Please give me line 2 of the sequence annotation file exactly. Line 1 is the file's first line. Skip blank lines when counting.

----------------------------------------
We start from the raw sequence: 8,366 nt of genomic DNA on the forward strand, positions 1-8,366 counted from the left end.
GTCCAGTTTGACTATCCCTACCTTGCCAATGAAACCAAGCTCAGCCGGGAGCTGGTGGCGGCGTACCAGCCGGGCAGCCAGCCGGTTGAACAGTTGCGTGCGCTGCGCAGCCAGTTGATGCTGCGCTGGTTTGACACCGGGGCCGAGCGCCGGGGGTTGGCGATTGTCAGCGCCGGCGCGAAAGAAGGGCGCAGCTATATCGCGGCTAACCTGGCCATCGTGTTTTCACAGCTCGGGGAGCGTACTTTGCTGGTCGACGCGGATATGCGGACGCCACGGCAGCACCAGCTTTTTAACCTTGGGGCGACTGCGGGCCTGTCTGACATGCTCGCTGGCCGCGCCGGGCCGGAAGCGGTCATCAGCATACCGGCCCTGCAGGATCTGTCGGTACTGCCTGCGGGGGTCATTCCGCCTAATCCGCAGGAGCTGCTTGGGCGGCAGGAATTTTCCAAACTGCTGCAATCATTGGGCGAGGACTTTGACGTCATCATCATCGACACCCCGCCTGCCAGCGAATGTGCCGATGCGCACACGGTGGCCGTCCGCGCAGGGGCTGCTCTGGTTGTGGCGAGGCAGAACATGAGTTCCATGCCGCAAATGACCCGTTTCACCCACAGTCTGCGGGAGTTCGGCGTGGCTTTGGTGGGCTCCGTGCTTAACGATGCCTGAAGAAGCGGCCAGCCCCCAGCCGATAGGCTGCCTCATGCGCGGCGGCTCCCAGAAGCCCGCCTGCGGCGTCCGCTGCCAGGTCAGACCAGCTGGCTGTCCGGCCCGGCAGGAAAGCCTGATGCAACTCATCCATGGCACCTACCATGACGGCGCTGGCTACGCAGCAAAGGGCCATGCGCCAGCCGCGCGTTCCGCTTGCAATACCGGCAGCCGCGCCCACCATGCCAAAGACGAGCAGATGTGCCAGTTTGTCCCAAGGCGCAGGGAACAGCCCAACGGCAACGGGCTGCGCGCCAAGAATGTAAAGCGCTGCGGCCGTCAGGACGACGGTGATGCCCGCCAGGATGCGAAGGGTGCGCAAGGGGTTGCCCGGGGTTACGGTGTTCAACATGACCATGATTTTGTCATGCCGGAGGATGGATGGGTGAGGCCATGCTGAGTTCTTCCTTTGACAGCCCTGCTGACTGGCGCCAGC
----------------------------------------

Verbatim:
GTCCAGTTTGACTATCCCTACCTTGCCAATGAAACCAAGCTCAGCCGGGAGCTGGTGGCGGCGTACCAGCCGGGCAGCCAGCCGGTTGAACAGTTGCGTGCGCTGCGCAGCCAGTTGATGCTGCGCTGGTTTGACACCGGGGCCGAGCGCCGGGGGTTGGCGATTGTCAGCGCCGGCGCGAAAGAAGGGCGCAGCTATATCGCGGCTAACCTGGCCATCGTGTTTTCACAGCTCGGGGAGCGTACTTTGCTGGTCGACGCGGATATGCGGACGCCACGGCAGCACCAGCTTTTTAACCTTGGGGCGACTGCGGGCCTGTCTGACATGCTCGCTGGCCGCGCCGGGCCGGAAGCGGTCATCAGCATACCGGCCCTGCAGGATCTGTCGGTACTGCCTGCGGGGGTCATTCCGCCTAATCCGCAGGAGCTGCTTGGGCGGCAGGAATTTTCCAAACTGCTGCAATCATTGGGCGAGGACTTTGACGTCATCATCATCGACACCCCGCCTGCCAGCGAATGTGCCGATGCGCACACGGTGGCCGTCCGCGCAGGGGCTGCTCTGGTTGTGGCGAGGCAGAACATGAGTTCCATGCCGCAAATGACCCGTTTCACCCACAGTCTGCGGGAGTTCGGCGTGGCTTTGGTGGGCTCCGTGCTTAACGATGCCTGAAGAAGCGGCCAGCCCCCAGCCGATAGGCTGCCTCATGCGCGGCGGCTCCCAGAAGCCCGCCTGCGGCGTCCGCTGCCAGGTCAGACCAGCTGGCTGTCCGGCCCGGCAGGAAAGCCTGATGCAACTCATCCATGGCACCTACCATGACGGCGCTGGCTACGCAGCAAAGGGCCATGCGCCAGCCGCGCGTTCCGCTTGCAATACCGGCAGCCGCGCCCACCATGCCAAAGACGAGCAGATGTGCCAGTTTGTCCCAAGGCGCAGGGAACAGCCCAACGGCAACGGGCTGCGCGCCAAGAATGTAAAGCGCTGCGGCCGTCAGGACGACGGTGATGCCCGCCAGGATGCGAAGGGTGCGCAAGGGGTTGCCCGGGGTTACGGTGTTCAACATGACCATGATTTTGTCATGCCGGAGGATGGATGGGTGAGGCCATGCTGAGTTCTTCCTTTGACAGCCCTGCTGACTGGCGCCAGC